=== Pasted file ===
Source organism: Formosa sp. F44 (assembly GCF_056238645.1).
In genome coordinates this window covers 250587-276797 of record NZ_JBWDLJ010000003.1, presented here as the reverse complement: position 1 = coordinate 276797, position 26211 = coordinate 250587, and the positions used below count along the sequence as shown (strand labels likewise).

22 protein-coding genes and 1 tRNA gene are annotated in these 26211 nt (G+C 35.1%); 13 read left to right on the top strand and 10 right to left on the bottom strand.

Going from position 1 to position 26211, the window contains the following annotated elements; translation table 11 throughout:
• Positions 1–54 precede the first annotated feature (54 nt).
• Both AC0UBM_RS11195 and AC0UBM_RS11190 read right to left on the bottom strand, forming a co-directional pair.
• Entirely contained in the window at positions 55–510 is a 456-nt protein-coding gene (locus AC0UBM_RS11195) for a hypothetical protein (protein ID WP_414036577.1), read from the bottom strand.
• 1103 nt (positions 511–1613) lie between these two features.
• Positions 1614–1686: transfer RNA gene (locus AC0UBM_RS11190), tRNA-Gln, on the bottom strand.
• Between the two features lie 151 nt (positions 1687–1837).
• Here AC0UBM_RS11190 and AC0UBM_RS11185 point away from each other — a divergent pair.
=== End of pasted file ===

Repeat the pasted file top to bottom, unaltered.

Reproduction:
Source organism: Formosa sp. F44 (assembly GCF_056238645.1).
In genome coordinates this window covers 250587-276797 of record NZ_JBWDLJ010000003.1, presented here as the reverse complement: position 1 = coordinate 276797, position 26211 = coordinate 250587, and the positions used below count along the sequence as shown (strand labels likewise).

22 protein-coding genes and 1 tRNA gene are annotated in these 26211 nt (G+C 35.1%); 13 read left to right on the top strand and 10 right to left on the bottom strand.

Going from position 1 to position 26211, the window contains the following annotated elements; translation table 11 throughout:
• Positions 1–54 precede the first annotated feature (54 nt).
• Both AC0UBM_RS11195 and AC0UBM_RS11190 read right to left on the bottom strand, forming a co-directional pair.
• Entirely contained in the window at positions 55–510 is a 456-nt protein-coding gene (locus AC0UBM_RS11195) for a hypothetical protein (protein ID WP_414036577.1), read from the bottom strand.
• 1103 nt (positions 511–1613) lie between these two features.
• Positions 1614–1686: transfer RNA gene (locus AC0UBM_RS11190), tRNA-Gln, on the bottom strand.
• Between the two features lie 151 nt (positions 1687–1837).
• Here AC0UBM_RS11190 and AC0UBM_RS11185 point away from each other — a divergent pair.